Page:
China has quietly downgraded Tibetan language in continuing Sinicization move

Signs marking the national college entrance examination sites in Nagchu Municipality, Tibet Autonomous Region. (Photo courtesy: HRW)

(, Jul22’21) – China’s officially declared policies on Tibet are bad enough, especially if one could see through the cover of euphemisms used to sugar-coat them. But what it implements without any explicit declaration of policies is no less damning. One such undeclared policy that is seen to have become explicit is on the downgraded use of Tibetan language on official sign-boards in Tibet, according to a new report by New York-based Human Rights Watch Jul 21.

The group said that while the Chinese government had long issued laws and statements declaring its respect for minority languages, including regulations requiring all public signs in minority areas to be bilingual, the latest evidence from the Tibet Autonomous Region (TAR) indicates otherwise. It shows that Tibetan language has been relegated to a status below the Chinese language.

Since at least the start of the reform era in the 1980s, Tibetan has always been placed above Chinese on all public signboards, notices, and banners in the TAR.

But now a team of researchers consulted by the group has compiled scores of photographs from the official Chinese media over the past year that all show a major change: except for older banners, Chinese is now always above the Tibetan, the report said.

The group said the decision to subordinate Tibetan to Chinese in official signage had not been announced publicly, but was now uniform throughout the TAR, even in remote villages, a clear indication of a requirement imposed by the state.

The group noted that provisions for language use are seen by minority peoples in the PRC as bottom-line guarantees of their distinct identity.

Curbs on them tend to be imposed quietly and incrementally. In this connection the group has noted that policies promoting Chinese-medium teaching in Tibetan primary schools have been carefully but falsely presented as promoting bilingualism. And it has resulted in protests, as happened most recently with respect to Mongolian language instruction in Inner Mongolia in Sep 2020, the report noted.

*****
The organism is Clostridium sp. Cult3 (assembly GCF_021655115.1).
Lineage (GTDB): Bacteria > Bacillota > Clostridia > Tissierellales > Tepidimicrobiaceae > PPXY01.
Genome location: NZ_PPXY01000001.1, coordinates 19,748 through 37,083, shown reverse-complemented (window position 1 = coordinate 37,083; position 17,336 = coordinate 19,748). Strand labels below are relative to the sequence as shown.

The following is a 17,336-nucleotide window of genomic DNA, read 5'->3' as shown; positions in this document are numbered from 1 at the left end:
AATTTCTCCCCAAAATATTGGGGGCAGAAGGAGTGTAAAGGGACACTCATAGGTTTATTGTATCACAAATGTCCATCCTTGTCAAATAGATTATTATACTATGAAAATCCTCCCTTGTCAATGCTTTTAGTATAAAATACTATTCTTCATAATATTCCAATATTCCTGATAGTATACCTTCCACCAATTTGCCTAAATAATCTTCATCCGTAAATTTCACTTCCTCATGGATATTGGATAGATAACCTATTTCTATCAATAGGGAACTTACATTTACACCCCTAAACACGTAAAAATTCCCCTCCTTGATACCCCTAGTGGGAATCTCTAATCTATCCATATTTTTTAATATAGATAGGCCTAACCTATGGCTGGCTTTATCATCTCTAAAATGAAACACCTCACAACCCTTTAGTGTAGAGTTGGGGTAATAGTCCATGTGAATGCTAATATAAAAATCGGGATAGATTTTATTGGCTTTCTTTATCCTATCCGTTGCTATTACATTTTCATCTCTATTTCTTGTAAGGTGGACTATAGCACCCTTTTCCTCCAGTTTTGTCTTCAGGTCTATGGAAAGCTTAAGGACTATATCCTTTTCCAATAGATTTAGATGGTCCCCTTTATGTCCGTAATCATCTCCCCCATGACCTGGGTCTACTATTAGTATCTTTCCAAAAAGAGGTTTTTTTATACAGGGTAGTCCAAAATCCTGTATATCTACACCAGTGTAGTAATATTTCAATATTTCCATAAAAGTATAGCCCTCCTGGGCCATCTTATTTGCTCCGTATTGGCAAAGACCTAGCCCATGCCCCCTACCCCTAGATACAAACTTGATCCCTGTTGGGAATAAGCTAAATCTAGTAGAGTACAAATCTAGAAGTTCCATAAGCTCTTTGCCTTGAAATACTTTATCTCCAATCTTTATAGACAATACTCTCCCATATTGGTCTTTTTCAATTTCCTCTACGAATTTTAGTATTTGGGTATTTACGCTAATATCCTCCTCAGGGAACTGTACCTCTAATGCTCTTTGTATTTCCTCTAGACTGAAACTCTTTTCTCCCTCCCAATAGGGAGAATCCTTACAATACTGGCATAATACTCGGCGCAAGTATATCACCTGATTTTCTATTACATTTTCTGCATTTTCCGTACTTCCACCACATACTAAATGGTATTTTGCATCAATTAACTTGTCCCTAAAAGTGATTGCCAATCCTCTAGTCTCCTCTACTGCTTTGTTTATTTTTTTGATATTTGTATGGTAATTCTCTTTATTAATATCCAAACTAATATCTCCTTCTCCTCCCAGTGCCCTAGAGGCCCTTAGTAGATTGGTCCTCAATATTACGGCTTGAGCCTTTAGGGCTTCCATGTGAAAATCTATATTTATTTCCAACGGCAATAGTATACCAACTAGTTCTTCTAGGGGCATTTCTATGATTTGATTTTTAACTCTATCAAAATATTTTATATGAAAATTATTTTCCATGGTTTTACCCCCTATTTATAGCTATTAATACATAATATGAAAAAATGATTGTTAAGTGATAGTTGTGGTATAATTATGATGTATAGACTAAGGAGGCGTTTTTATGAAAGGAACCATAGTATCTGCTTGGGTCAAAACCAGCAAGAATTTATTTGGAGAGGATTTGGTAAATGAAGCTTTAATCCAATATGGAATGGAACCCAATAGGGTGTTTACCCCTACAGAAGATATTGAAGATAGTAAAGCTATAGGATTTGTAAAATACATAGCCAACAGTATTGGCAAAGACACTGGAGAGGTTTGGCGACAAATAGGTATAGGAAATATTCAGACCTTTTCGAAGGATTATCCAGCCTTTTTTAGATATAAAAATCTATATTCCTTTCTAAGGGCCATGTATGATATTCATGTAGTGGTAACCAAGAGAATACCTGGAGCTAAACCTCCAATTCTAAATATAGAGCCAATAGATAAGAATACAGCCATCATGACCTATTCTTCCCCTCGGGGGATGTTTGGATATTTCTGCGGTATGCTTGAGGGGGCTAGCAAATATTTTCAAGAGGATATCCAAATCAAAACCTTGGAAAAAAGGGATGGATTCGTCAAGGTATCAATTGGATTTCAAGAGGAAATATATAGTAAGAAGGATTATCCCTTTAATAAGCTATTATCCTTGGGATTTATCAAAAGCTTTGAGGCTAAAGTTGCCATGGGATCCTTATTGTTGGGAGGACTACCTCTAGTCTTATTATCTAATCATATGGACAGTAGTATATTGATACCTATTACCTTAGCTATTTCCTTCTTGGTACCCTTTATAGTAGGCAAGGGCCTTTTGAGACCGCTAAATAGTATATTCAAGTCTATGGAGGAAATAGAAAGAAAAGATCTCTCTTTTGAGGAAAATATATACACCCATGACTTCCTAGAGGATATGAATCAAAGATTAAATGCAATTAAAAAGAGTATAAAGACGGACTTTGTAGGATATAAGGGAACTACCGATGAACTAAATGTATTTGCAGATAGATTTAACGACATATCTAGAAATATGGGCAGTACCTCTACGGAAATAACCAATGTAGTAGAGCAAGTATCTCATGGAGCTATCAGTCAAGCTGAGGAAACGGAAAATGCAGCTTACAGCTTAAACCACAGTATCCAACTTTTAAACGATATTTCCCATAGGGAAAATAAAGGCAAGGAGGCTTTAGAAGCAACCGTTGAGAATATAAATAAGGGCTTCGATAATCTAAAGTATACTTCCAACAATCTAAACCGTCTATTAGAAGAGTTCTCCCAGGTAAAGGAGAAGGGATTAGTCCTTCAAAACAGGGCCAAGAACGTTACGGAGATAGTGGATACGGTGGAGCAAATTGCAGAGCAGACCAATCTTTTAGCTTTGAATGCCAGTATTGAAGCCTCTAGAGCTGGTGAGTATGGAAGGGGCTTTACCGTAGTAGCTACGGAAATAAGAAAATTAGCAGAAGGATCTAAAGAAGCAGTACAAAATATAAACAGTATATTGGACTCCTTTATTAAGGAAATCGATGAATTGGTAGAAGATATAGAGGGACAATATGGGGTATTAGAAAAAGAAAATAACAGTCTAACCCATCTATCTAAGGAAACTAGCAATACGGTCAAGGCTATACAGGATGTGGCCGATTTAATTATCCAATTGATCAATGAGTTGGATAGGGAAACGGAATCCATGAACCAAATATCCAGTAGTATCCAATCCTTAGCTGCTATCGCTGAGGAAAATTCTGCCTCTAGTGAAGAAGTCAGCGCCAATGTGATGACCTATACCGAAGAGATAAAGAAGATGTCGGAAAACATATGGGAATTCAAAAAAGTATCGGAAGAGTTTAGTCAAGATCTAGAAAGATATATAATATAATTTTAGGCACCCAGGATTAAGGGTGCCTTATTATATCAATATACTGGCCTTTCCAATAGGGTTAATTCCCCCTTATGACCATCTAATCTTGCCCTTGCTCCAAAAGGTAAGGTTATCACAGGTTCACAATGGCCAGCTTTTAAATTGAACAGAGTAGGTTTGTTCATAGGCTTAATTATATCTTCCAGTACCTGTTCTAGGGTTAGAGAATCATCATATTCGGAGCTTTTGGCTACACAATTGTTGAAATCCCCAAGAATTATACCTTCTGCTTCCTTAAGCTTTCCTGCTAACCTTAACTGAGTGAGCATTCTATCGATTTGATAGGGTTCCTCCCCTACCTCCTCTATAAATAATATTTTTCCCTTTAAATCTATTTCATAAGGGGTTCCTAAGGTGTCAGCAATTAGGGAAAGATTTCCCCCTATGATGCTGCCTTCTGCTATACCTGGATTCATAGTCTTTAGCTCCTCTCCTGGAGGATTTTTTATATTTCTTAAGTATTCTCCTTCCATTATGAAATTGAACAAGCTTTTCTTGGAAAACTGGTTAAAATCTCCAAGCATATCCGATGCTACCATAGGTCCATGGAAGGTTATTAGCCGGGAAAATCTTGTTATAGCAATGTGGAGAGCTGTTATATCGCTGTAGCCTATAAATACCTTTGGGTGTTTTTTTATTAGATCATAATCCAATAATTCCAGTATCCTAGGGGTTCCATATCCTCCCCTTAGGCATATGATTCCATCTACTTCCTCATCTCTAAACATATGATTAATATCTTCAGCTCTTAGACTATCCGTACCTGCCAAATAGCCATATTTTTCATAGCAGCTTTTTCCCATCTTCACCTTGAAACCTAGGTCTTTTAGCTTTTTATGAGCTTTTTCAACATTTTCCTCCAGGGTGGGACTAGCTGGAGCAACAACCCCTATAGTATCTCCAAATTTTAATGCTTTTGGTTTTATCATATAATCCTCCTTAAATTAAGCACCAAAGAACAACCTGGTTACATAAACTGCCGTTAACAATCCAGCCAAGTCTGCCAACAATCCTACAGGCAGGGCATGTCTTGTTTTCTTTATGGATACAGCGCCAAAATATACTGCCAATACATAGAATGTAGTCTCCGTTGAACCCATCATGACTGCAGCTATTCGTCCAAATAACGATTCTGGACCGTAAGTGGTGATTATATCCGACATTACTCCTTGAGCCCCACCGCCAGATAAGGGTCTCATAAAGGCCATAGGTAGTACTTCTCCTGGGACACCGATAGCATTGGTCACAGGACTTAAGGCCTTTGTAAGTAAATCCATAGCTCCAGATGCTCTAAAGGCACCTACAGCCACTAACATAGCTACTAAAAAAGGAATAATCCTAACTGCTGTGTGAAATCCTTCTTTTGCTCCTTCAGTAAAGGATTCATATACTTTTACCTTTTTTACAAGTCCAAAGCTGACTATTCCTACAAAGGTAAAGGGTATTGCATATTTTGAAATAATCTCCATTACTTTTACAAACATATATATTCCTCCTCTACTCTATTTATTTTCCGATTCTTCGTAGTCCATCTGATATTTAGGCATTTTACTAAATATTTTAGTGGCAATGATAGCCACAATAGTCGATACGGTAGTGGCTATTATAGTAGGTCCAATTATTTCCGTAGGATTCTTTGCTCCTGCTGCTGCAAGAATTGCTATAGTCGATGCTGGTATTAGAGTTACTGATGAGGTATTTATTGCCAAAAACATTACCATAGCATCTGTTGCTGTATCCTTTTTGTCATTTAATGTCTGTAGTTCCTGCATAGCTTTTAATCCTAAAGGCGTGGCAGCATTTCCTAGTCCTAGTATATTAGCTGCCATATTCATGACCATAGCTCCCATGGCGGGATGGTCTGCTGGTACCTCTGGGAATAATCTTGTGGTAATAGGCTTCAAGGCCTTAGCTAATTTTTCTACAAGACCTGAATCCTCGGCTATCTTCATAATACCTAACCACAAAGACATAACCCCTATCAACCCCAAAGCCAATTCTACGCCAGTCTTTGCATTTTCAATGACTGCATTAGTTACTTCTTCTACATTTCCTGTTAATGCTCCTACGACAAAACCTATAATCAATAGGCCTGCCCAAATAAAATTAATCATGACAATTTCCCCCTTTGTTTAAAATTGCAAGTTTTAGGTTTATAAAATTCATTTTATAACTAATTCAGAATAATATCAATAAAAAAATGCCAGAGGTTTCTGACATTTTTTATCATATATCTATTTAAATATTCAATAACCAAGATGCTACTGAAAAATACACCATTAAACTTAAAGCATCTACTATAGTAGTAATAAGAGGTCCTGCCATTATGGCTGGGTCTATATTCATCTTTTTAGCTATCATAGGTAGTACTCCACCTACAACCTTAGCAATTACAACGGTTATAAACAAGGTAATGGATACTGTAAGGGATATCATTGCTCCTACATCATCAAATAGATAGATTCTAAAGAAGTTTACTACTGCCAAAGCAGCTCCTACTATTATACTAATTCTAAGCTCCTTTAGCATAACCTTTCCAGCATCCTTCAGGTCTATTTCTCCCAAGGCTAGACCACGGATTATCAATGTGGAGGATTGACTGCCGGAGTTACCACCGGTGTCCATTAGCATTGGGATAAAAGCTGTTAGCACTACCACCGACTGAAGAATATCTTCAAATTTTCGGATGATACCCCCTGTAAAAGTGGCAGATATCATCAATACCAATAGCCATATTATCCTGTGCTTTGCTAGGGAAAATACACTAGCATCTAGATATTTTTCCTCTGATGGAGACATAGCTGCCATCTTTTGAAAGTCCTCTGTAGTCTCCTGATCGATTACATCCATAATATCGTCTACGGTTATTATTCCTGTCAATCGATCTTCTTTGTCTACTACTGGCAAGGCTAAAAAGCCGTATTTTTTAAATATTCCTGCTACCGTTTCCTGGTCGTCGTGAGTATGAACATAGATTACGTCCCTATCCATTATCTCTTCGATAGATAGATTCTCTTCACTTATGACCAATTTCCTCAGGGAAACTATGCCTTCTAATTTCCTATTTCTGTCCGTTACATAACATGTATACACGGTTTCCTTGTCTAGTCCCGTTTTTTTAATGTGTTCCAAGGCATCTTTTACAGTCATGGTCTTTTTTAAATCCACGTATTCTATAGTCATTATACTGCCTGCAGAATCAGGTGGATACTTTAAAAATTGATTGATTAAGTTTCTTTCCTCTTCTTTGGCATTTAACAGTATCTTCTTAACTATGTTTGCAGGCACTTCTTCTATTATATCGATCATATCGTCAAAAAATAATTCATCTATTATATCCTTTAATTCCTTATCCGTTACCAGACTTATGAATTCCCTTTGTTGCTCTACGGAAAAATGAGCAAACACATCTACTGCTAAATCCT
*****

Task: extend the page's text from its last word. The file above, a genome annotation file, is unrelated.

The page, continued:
The group noted that the changed order of languages on public signs had been evident since Aug 30, 2020, which was the day after a meeting called “the 7th Forum on Tibet Work” was held in Beijing. The meeting saw China’s top leader Xi Jinping announcing his new policies for Tibet. They emphasized “ethnic mingling” and “patriotic education” – policies that serve Beijing’s interests at the cost of Tibetans’ identity – in Tibetan schools.

Examples of the rollout of these policies include a new campaign in villages and monasteries in the TAR to teach Tibetans to speak the “national common language” in order to “raise population quality” and to “forge the consciousness of Chinese national community.”

While Tibetan is still spoken and used, the new regulations placing Tibetan below Chinese on public signs are a clear indication that threats to the language – and therefore Tibetans’ identity – are growing, the group said.


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